Any leak into this area, whether coming from the Slave Cylinder, Input Shaft Seal or Main seal will enter the clutch area from the CENTER of the clutch plate and then be SPUN/THROWN outward by the centrifugal force of the rotating clutch where it contaminates the plate and would then and only then collect in the bottom of the clutch housing. My thinking is that by the time it comes out of the drain hole you have drilled, your clutch will already be ruined. You have saved nothing.

The Slave Cylinder Drain Hole works only because it drains the fluid BEFORE it ever gets into this area. If the fluid ever makes it this far....as Emeril says, "BAM!" The clutch is fried!

Chime in anyone????

Jack Homesley
Cornelius, NC USA
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post #9 of 31 Old May 24th, 2007, 8:47 pm
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Quote:
Originally Posted by cccpastorjack
It is my hypothesis (after repairing two contaminated clutches) that this hole will make little difference in actually PROTECTING the clutch....
My thinking is that by the time it comes out of the drain hole you have drilled, your clutch will already be ruined. You have saved nothing.
Chime in anyone????
Sorry, but I have to disagree with your thinking. When my rear main seal went out at 64k, it was starting to leak oil drops from the front part of the bell housing. It was probably leaking for at least three weeks. I thought that it was the oil (filter access plate) gasket leaking. If the hole was there I may have noticed it sooner (or not). Anyway, the clutch was in good shape, but since it was torn down, they went ahead and changed the clutch and slave cylinder.

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post #10 of 31 Old May 24th, 2007, 9:34 pm
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Quote:
Originally Posted by cccpastorjack
It is my hypothesis (after repairing two contaminated clutches) that this hole will make little difference in actually PROTECTING the clutch. Now..I certainly could be wrong but let me put forth this argument:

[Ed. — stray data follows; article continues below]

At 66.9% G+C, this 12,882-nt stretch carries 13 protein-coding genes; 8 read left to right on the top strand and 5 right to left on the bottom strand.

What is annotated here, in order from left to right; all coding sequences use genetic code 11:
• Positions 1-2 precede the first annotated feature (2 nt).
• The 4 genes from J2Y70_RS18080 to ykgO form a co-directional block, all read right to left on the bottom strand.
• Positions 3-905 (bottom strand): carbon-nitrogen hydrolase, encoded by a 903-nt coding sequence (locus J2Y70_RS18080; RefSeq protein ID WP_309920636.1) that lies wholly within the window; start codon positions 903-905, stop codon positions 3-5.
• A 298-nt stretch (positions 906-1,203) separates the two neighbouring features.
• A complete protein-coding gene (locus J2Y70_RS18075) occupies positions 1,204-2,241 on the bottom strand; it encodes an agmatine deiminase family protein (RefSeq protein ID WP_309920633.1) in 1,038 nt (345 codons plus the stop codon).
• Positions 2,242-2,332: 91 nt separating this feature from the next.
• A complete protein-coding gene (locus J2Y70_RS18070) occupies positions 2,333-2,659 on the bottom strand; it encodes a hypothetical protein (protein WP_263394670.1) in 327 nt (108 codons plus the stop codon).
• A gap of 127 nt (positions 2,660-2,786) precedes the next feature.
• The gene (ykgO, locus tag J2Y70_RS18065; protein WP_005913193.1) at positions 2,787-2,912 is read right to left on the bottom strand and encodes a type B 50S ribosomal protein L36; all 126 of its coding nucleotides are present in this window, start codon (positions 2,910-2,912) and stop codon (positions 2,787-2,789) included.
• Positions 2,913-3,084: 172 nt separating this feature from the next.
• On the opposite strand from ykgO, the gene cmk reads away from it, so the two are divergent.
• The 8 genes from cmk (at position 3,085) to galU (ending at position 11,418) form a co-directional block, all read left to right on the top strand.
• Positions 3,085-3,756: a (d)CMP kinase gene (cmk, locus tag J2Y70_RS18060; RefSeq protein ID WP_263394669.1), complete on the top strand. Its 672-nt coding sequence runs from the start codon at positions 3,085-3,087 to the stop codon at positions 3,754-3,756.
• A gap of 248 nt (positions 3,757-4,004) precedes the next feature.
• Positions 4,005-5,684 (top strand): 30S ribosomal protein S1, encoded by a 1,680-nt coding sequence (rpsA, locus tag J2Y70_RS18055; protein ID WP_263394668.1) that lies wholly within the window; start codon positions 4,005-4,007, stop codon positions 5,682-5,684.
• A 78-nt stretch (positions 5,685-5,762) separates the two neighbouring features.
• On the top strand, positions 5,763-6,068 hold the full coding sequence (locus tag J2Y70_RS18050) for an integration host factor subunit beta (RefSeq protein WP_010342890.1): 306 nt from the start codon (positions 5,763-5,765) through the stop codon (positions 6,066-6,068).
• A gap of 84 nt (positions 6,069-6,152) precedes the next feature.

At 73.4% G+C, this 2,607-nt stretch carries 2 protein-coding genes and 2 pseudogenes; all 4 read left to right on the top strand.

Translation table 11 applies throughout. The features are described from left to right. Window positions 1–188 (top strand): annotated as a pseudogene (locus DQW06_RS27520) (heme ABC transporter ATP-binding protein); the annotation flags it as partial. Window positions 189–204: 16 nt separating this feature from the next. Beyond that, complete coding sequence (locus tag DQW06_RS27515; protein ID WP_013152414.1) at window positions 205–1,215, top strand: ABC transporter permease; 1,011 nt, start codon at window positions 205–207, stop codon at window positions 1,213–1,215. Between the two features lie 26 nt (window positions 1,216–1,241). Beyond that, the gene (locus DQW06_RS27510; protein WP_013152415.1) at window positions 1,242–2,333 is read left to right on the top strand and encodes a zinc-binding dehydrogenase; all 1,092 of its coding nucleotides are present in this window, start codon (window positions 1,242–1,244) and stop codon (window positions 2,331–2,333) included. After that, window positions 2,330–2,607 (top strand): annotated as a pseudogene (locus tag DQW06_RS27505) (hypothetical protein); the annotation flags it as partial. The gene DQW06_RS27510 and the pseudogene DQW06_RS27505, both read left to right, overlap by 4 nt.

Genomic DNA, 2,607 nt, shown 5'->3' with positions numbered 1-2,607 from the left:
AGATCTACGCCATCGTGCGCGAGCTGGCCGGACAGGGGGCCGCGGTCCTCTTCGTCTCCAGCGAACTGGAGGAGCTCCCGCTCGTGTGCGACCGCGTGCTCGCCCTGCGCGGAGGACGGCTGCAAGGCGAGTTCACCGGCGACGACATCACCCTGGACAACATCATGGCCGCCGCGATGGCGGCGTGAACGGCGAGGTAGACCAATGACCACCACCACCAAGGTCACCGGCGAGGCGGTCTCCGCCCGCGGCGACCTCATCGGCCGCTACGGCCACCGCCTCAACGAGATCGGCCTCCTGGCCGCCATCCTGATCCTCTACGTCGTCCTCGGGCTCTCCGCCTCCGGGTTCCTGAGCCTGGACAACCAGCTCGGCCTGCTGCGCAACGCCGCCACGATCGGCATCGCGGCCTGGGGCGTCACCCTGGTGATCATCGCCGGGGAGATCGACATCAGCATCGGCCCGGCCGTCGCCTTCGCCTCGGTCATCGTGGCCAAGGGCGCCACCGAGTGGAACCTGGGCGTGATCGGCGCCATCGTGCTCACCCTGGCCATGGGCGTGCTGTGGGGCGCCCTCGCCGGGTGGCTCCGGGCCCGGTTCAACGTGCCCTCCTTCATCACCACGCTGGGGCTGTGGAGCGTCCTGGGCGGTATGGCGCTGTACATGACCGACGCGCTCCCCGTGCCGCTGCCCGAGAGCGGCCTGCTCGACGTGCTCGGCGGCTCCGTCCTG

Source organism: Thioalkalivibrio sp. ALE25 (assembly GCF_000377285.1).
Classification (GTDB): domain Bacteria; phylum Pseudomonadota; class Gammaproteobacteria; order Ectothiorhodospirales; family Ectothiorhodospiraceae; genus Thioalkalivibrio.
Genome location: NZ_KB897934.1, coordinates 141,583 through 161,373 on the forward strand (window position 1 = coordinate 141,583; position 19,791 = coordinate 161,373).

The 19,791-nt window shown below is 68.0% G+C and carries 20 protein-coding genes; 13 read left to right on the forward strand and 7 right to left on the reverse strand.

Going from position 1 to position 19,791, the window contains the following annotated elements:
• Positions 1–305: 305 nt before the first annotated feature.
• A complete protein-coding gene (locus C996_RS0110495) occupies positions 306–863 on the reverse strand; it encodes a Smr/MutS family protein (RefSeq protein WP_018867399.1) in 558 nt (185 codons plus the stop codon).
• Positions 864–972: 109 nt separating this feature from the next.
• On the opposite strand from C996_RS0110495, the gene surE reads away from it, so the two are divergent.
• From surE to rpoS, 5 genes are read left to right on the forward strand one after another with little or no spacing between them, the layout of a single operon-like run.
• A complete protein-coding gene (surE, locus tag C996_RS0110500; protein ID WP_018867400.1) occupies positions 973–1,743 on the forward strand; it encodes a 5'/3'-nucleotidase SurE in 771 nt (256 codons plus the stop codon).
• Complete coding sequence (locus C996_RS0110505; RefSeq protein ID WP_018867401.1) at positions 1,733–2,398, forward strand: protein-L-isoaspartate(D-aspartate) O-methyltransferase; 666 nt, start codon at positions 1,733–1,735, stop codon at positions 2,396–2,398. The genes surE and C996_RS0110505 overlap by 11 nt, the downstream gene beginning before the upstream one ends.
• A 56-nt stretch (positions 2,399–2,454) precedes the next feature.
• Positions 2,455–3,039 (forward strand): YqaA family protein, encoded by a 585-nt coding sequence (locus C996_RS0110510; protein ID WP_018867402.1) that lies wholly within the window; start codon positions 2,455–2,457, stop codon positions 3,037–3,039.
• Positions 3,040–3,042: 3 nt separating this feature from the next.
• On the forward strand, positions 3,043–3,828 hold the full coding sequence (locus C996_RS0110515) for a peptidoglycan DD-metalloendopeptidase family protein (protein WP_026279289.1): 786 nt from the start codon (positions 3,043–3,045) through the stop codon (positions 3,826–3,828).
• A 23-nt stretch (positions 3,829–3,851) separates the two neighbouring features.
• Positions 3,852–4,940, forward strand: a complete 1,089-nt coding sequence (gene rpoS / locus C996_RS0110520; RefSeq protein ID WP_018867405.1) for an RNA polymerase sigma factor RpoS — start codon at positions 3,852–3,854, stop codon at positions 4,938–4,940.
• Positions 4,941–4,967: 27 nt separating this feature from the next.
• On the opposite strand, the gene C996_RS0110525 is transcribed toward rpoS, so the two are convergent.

Any leak into this area, whether coming from the Slave Cylinder, Input Shaft Seal or Main seal will enter the clutch area from the CENTER of the clutch plate and then be SPUN/THROWN outward by the centrifugal force of the rotating clutch where it contaminates the plate and would then and only then collect in the bottom of the clutch housing. My thinking is that by the time it comes out of the drain hole you have drilled, your clutch will already be ruined. You have saved nothing.

The Slave Cylinder Drain Hole works only because it drains the fluid BEFORE it ever gets into this area. If the fluid ever makes it this far....as Emeril says, "BAM!" The clutch is fried!

Chime in anyone????
Hey Jack,

Not sure if you saw the results of my visit to the dealer, but I too had a faint seep shadow at the front of the bellhousing, very faint. In fact the rear main seal was leaking and no clutch contamination. It appears that in the case of the rear main seal the oil trickles down the back of the engine case at the start and then either fills the bottom of the bellhousing or with a heavier leak it probably travels along the engine output shaft into the center of the clutch as you mentioned.

Not sure if a drain hole is any quicker notification than just looking at the seam periodically, but it can't hurt.

BTW, I had the slave drilled also and it was dry.

John

2004 - LT - Anthracite
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post #11 of 31 Old May 24th, 2007, 10:43 pm
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Interesting.... I was wondering if a leak from the main seal could do that.

After looking at the attached photos, I realize that the O-ring would stop the oil from getting through the engine main shaft to the center of the Plate and I suppose it would just leak downward and build up until it came in contact with the clutch plate and contaminated it. From the clearances, (bottom of the clutch plate to the "bell-housing") it would have to build up quite a bit. SO I stand corrected.

If you drill that hole...be REAL careful with a pressure washer or even washing the bike. Not sure what water would do in there...but probably not good!

For your edification...the attached photos show an LT clutch housing with an assembled AND disassembled clutch...then one photo of engine main shaft with all clutch parts removed. Interesting.
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post #12 of 31 Old May 24th, 2007, 11:04 pm Thread Starter
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Quote:
Originally Posted by cccpastorjack
If you drill that hole...be REAL careful with a pressure washer or even washing the bike. Not sure what water would do in there...but probably not good!
Remember that the skid plate should stop water from splashing in. I am not sure how big of a deal water would be, but I would think a little wouldn't hurt much as it would just drain back out.

If you plan on using some low water crossings, you might want to tap the hole and put a small plug in it or just drill in the right size for a rubber plug.